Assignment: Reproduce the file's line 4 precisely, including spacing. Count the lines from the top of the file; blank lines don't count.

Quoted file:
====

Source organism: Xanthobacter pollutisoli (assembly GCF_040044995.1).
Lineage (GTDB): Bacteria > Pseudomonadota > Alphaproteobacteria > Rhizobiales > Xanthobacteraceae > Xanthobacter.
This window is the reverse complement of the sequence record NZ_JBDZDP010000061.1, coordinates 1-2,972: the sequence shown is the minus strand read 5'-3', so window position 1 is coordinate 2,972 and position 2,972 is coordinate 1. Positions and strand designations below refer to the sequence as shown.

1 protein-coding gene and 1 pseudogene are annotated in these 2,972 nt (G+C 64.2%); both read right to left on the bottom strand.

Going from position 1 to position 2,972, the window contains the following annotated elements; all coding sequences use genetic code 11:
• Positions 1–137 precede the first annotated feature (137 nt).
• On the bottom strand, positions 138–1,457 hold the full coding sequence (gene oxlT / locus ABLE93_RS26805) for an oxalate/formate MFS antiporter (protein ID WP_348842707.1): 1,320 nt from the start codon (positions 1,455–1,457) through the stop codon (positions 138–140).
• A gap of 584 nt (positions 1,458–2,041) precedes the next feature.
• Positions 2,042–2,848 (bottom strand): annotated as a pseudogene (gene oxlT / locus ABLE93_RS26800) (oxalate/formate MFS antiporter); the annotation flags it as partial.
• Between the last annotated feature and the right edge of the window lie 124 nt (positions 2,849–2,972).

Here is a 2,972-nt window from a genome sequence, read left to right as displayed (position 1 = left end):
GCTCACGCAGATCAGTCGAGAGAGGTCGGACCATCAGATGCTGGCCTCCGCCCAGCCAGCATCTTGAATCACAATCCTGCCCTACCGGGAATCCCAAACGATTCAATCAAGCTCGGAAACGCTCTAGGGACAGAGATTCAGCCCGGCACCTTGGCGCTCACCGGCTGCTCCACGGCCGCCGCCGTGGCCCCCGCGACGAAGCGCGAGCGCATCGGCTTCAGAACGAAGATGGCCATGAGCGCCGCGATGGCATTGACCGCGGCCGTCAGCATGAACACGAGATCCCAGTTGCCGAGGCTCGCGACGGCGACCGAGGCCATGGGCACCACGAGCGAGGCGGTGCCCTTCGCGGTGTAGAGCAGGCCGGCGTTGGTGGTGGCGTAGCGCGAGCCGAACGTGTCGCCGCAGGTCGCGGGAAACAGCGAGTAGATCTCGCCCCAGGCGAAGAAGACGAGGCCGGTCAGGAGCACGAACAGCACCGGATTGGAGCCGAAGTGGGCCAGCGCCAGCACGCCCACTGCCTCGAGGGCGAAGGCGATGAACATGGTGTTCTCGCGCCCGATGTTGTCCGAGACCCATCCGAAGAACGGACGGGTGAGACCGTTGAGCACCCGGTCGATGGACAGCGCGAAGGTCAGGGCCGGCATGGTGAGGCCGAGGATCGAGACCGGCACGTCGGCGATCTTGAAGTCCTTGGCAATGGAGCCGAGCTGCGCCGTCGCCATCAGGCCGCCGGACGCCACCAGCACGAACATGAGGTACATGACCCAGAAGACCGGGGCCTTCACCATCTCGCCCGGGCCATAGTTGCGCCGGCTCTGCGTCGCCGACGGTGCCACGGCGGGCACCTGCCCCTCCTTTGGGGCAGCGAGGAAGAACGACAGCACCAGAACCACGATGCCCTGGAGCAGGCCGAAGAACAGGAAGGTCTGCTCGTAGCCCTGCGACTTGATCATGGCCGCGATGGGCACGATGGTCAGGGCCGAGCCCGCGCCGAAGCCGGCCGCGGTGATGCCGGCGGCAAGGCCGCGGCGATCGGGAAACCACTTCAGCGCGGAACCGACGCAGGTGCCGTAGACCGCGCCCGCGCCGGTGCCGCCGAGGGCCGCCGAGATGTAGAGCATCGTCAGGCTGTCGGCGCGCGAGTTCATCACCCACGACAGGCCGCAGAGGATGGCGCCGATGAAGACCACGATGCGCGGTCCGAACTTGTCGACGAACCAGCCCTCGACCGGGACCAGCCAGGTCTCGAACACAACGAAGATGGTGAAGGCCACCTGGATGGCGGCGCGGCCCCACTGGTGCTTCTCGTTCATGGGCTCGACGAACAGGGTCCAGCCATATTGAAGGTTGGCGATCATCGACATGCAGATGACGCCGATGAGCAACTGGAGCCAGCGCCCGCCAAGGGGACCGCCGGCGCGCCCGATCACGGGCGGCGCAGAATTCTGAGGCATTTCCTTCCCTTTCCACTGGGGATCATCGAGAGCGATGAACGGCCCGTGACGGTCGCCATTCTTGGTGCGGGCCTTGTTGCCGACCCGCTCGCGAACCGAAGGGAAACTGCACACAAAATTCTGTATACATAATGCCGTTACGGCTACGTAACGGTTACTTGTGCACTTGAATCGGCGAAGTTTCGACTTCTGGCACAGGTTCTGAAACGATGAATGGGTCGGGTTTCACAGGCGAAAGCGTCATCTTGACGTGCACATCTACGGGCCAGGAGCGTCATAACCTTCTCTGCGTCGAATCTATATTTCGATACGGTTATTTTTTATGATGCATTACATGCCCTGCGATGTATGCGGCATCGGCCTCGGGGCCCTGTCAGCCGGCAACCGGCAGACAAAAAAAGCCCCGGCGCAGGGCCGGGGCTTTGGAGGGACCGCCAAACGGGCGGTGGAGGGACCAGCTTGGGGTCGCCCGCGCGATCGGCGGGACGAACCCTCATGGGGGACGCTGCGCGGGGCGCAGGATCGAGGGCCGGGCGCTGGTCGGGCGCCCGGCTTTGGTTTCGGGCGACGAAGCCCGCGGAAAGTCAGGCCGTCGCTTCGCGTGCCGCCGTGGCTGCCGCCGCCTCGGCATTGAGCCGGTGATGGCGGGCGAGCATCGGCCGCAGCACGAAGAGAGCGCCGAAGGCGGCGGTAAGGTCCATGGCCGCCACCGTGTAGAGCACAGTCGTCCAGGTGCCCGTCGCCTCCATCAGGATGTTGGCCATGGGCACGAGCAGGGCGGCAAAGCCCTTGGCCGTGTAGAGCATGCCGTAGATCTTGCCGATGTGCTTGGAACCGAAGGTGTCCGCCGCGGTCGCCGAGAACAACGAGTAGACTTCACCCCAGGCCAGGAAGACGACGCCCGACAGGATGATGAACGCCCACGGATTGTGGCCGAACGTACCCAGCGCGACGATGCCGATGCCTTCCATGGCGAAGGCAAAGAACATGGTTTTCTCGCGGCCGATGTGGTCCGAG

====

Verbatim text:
1 protein-coding gene and 1 pseudogene are annotated in these 2,972 nt (G+C 64.2%); both read right to left on the bottom strand.